JULY 13TH, 2020

I'm worried that I won't be able to get any toilet paper.😨

JULY 29TH, 2020

I switched to bamboo toilet paper to save trees.🎍

AUGUST 15TH, 2020

Toilet paper subscription service saved my life.👀

AUGUST 24TH, 2020

This little piece of toilet paper led to an argument between my partner(they are my ex now) and me.😑


Damn it! Constipation? not again!💩


This latest batch of toilet paper feels thinner.🧻


oh... ok...💫

Toilet paper is usually considered a mere utilitarian object—ubiquitous, used, discarded. However, with the escalation of the COVID-19 pandemic in March 2020, toilet paper underwent an immediate change in classification, becoming a premium product sold out in stores nationwide. Toilet Paper is a meditation, a process, and a website inspired by this shift in collective perception. The immediacy of the transformation offered a moment of slowness, of reflection. The last piece of toilet paper on the roll had always been negligible but was elevated overnight into preciousness. I began saving these final pieces, as one does with precious objects, and in doing so, started seeing these pieces as forms of serendipitous folds—as media in and of itself. If you consider toilet paper as media, you can readily see how it shares a form with other, more conventionally understood media such as cassette or VHS tapes, which also feature a long strip wrapped around a cylinder.

Contextualized within this lineage, toilet paper is an “old media,” prefiguring both these examples. How can this newly understood timeline be extrapolated into current media forms? Toilet Paper as a website takes the interactive gestures of scroll and pause as the connecting point between toilet paper (invention dated to ~19th century), cassette/VHS tapes (20th century), and the contemporary Web (21st century). The website is structured as a single long scroll, beginning with an overview of the graphic form possibilities of the last piece of toilet paper and continuing into a personal timeline of toilet paper use throughout the pandemic. Each roll of toilet paper used is marked with a video overlaid with the date when the last piece on the roll was reached.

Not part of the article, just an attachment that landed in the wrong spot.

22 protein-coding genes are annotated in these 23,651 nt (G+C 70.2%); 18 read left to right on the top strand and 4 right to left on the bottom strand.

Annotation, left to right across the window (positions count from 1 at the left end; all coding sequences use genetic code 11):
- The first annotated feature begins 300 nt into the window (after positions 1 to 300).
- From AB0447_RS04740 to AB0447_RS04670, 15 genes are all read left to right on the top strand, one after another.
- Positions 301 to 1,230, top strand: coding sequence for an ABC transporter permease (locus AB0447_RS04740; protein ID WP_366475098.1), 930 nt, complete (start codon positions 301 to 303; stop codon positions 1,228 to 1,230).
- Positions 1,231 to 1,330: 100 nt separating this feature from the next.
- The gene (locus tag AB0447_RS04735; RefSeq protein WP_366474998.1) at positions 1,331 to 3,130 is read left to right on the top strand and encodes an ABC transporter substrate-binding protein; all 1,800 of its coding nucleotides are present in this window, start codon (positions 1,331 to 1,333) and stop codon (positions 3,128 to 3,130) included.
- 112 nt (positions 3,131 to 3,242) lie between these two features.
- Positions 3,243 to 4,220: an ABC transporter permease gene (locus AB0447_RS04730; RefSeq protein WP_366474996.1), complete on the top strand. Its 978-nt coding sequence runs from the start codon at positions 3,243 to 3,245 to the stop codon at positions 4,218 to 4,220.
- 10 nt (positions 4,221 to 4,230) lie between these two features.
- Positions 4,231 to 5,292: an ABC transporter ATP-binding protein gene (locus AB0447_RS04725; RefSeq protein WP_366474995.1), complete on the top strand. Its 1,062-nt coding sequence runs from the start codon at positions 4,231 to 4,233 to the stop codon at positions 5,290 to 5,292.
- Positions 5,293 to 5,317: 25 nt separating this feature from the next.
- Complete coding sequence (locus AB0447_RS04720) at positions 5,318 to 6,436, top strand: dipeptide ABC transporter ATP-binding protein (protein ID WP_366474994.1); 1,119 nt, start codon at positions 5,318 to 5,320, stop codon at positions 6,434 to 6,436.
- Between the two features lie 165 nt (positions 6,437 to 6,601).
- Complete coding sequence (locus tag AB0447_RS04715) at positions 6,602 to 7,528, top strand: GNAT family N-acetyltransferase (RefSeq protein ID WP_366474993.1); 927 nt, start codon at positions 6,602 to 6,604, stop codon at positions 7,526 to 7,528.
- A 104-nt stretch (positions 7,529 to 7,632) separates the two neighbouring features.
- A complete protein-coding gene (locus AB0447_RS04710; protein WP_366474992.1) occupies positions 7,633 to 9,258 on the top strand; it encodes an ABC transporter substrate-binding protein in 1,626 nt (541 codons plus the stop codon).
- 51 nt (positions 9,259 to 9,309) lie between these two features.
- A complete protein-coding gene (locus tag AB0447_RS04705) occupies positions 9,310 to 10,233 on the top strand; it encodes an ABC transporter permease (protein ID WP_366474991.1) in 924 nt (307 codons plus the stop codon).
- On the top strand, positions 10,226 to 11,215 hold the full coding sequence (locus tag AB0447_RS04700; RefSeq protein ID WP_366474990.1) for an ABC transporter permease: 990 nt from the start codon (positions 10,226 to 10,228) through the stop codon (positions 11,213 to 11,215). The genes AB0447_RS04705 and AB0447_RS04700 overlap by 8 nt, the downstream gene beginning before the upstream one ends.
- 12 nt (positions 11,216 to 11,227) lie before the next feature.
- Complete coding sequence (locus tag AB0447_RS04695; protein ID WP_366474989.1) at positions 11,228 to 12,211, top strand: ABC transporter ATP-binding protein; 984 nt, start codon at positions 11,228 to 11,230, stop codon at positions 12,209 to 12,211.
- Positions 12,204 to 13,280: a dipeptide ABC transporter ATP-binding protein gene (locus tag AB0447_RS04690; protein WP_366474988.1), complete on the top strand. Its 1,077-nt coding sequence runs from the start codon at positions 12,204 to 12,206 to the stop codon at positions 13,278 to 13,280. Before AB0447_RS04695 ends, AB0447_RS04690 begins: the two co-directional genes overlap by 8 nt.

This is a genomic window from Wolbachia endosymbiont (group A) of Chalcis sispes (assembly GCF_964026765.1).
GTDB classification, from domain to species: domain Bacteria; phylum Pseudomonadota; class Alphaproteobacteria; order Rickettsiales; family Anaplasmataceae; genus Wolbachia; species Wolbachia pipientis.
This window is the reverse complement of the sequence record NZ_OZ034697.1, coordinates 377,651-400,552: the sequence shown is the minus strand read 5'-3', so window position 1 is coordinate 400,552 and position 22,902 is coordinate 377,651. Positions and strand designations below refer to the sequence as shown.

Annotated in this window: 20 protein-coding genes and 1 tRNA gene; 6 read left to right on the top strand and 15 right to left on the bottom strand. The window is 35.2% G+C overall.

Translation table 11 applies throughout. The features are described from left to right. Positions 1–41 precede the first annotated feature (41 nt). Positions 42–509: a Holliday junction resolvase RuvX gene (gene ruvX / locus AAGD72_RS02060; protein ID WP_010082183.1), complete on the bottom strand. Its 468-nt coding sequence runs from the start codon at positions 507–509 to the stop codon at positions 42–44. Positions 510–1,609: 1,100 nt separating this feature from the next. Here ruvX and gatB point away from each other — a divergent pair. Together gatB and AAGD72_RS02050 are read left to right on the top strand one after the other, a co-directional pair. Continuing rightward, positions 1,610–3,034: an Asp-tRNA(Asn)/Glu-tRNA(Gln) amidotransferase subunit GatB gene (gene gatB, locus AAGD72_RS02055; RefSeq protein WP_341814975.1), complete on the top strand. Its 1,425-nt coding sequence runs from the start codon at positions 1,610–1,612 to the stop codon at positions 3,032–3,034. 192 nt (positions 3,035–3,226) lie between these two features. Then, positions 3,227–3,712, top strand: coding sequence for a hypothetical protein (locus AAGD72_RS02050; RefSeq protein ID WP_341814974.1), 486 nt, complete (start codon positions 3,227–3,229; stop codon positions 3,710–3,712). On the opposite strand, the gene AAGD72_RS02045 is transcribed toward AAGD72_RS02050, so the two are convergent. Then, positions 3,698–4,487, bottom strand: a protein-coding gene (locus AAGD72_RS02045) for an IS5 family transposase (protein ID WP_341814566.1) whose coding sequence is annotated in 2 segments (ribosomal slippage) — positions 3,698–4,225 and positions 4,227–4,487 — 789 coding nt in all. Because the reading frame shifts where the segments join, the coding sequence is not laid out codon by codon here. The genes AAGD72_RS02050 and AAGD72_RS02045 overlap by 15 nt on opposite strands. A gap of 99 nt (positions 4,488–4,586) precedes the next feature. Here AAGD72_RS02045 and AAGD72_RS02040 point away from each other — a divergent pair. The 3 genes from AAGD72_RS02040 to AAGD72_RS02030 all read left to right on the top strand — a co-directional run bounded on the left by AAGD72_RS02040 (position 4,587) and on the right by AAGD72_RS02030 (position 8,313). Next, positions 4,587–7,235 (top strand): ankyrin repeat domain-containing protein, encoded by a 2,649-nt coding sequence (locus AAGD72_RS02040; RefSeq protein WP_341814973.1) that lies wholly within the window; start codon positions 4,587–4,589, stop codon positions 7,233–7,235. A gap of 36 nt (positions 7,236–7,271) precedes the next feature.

The videos feature my hands folding and unfolding these last pieces, emphasizing them as forms and mediums for making. The videos are also played via the scrolling gesture, bringing the person scrolling the website into conversation with this precious object, which itself was reached via scrolling of toilet paper. Between each video is a moment of pause, a fullscreen view taken up by lighthearted notes on the circumstances and thoughts surrounding the end of each toilet paper roll. The changing of a roll is itself a pause in an endless scroll, as we continue to need toilet paper and thus continue scrolling toilet paper rolls. The pause is a timestamp, marked by elapsed time on a cassette or VHS tape, marked on the website as a date Timestamps denote moments of note.

Toilet Paper—in contextualizing the quotidian within the lineage of more eminent media, in connecting the societal behaviors exacerbated by the pandemic to a personal experience within it—unfolds the banal into the distinctive, mirroring the perspective shift by which the project was inspired.